The majority of us who descended upon Shakopee's new track in 1985 were neophytes when it came to pari-mutuel wagering. The information available on the charts in the Daily Racing Form might as well have been a pop quiz in trigonometry.

Calvin Griffith, the former Twins owner and unique as a philosopher, opined that the state's decisionmakers erred in placing the track, christened Canterbury Downs, on the Minneapolis side of the river.

"Minneapolis has all those frugal Scandinavians," Calvin said. "They will go to the track with $10 in their billfold and make sure they don't lose it all."

Expert though he was on frugality, Calvin was wrong to a degree. Not all of us with a tight grip on the tenner were Scandinavians.

There was no state lottery in 1985, and Indian gaming still consisted of bingo parlors. We were excited at the lure of actual gambling, although completely confused on how to go about it.

I was there twice a week, minimum, with friends and family during that first summer, and for a couple of years after that. We were looking for easy methods to decide on a bet, and took note of jockey Mike Smith's ability to turn $5 into $25 more often than others.

Smith became a heroic figure of those early, adventurous days at Canterbury Downs for me, and my son Chris, and my brother Michael, and his collection of fellow reprobates from Prior Lake.

The Scandinavians were betting hard on Ron Hansen in the first weeks of racing, and he was winning often on favorites, but we were Mike Smith guys — in for $5, maybe even the whole $10, on this Hispanic kid from New Mexico who was 19 years old when Canterbury started racing in 1985.

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Mike Smith, 52 and ready to attempt winning a Triple Crown on Justify in the Belmont Stakes, answered the phone at his home in California last week. He had been given a heads-up that a Minnesota reporter would be calling to ask him to look back to his time at Canterbury.

"There's no doubt; the success I had at Canterbury helped kick off my career," Smith said. "The actual racing was great, but the races aren't my top memories.

"It was such a unique situation because racing was brand new. The people there were so excited to have us. They embraced us. I loved everything about it."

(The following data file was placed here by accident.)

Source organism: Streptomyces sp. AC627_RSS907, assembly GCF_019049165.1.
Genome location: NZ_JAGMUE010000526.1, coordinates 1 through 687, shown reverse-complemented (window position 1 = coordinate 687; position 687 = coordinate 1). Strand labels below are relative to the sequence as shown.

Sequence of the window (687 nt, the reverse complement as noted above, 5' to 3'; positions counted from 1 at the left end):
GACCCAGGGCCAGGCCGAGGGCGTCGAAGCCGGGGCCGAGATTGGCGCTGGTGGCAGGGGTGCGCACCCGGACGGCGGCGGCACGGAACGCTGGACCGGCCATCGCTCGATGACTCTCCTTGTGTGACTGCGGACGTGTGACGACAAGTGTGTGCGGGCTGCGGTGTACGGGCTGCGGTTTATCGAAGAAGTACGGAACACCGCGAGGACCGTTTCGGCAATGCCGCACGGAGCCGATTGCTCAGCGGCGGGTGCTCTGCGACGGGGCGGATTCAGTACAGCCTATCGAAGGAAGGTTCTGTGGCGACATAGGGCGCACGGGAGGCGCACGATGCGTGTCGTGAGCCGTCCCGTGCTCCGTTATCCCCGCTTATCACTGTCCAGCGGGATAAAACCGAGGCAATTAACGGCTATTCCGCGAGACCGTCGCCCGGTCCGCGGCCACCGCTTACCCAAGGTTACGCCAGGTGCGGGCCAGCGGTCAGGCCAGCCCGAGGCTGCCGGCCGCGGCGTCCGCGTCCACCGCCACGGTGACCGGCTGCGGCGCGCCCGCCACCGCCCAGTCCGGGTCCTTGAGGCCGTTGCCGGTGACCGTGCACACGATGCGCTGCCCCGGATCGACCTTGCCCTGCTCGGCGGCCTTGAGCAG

Smith offered a small laugh and said: "What I remember were the off days. We would get a boat on Prior Lake, and we'd go water skiing, and we would have a picnic on the shore, and hang out for hours.

"We got to know a lot of people. I keep thinking, 'I have to get back there some summer, to enjoy the water, the people.' "

Smith said he was "really tight" with Dean Kutz.

"Poor Dean," Smith said. "He was such a great guy. He left us way too young."

Kutz came from Carrington, N.D., making him a regional favorite at Canterbury. He had kidney disease and received a lifesaving transplant from his sister. Later, he had throat cancer and died at 48 in 2004.

"Eddie Martin, Jody Piper, later on Donna Barton; they were all good friends," Smith said. "Canterbury was a good, safe track, with jockeys that cared about each other."

Billy Mott was the trainer who induced Smith to come to Minnesota. "Billy said, 'Come on up, take a chance; I think it will work out for you,' " Smith said. "He was right."

Does the name Noble Secretary ring a bell?

"I remember Noble Secretary," Smith said. "She was a very nice horse. I won a stakes with her."

It was Smith's first stakes win at Canterbury: July 27, 1985, in the second and faster division of the Charles Lindbergh Stakes.

• • •

Mott introduced Smith to Canterbury, but Smith soon was a preferred rider for many trainers. Hansen went to California in early September for riding duties there and that ended the competition: Smith became Canterbury's first leading rider ever, with 72 winners in 378 races — a tidy 19 percent.

He then came back for a dynamic performance in the longer-running meeting of 1986. He had 131 winners in 639 mounts (21 percent) and his horses earned $1.2 million. Not bad for a new track on the prairie.

Sandy Hawley, a renowned veteran, had come in to ride that meeting. He had his call on many of the best runners at Canterbury and wound up just ahead of Smith as the leading rider, even though Hawley left early for California.

Smith had 14 stakes winners, and perhaps the most fabulous riding day in Canterbury history — meaning both the Downs (1985-1992) and now the Park (1995-present).

Heather Lane?

"Oh, yes; an outstanding young filly," Smith said. "At the time, that win was my biggest purse."

Aug. 23, 1986: Smith rode Heather Lane to a 4½-length win over Dr. Francis in the Canterbury Debutante. The crowd was 20,465 and the purse was $167,950.

Smith had five winners that day and was in the money in all 10 races on the card. I can almost guarantee the Prior Lake gang made a few bucks, because we liked Mike.

• • •

Smith rode a partial meeting at Canterbury Downs in 1987, was back for most of the meeting in 1988, and then the lottery arrived, and the Tribal casinos started dealing blackjack, and our new adventure that was thoroughbred racing lost its novelty.

Michael Earl Smith went on to a Hall of Fame career that would reach its zenith if he can get Justify to the wire first at Belmont Park, a home track for Smith for a number of years.

There are skeptics wondering if that duel in the Preakness might have taken too much out of Justify to cover the 1½-mile Belmont Stakes grind that has ruined so many Triple Crown quests.

"Justify came out of the Preakness better than he did the Derby," Smith said. "I think we'll be good."

We'll be rooting for you, Mike. You were the best chance we tightfisted neophytes had to find a winner in those wonderful first summers in Shakopee.